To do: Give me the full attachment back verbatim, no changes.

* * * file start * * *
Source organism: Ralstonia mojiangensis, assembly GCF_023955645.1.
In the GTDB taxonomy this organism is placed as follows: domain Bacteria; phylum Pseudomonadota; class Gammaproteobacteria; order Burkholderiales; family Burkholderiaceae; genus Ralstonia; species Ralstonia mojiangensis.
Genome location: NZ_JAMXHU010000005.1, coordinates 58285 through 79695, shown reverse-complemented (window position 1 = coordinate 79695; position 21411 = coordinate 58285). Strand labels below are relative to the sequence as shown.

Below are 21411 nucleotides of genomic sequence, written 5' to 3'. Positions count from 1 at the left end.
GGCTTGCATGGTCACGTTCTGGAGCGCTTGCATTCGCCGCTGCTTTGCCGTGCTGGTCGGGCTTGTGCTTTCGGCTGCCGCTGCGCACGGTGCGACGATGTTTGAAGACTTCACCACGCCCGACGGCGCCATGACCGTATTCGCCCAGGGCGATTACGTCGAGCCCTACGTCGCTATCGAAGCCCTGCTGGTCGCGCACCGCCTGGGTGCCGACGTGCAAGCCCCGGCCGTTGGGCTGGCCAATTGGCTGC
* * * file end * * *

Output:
Source organism: Ralstonia mojiangensis, assembly GCF_023955645.1.
In the GTDB taxonomy this organism is placed as follows: domain Bacteria; phylum Pseudomonadota; class Gammaproteobacteria; order Burkholderiales; family Burkholderiaceae; genus Ralstonia; species Ralstonia mojiangensis.
Genome location: NZ_JAMXHU010000005.1, coordinates 58285 through 79695, shown reverse-complemented (window position 1 = coordinate 79695; position 21411 = coordinate 58285). Strand labels below are relative to the sequence as shown.

Below are 21411 nucleotides of genomic sequence, written 5' to 3'. Positions count from 1 at the left end.
GGCTTGCATGGTCACGTTCTGGAGCGCTTGCATTCGCCGCTGCTTTGCCGTGCTGGTCGGGCTTGTGCTTTCGGCTGCCGCTGCGCACGGTGCGACGATGTTTGAAGACTTCACCACGCCCGACGGCGCCATGACCGTATTCGCCCAGGGCGATTACGTCGAGCCCTACGTCGCTATCGAAGCCCTGCTGGTCGCGCACCGCCTGGGTGCCGACGTGCAAGCCCCGGCCGTTGGGCTGGCCAATTGGCTGC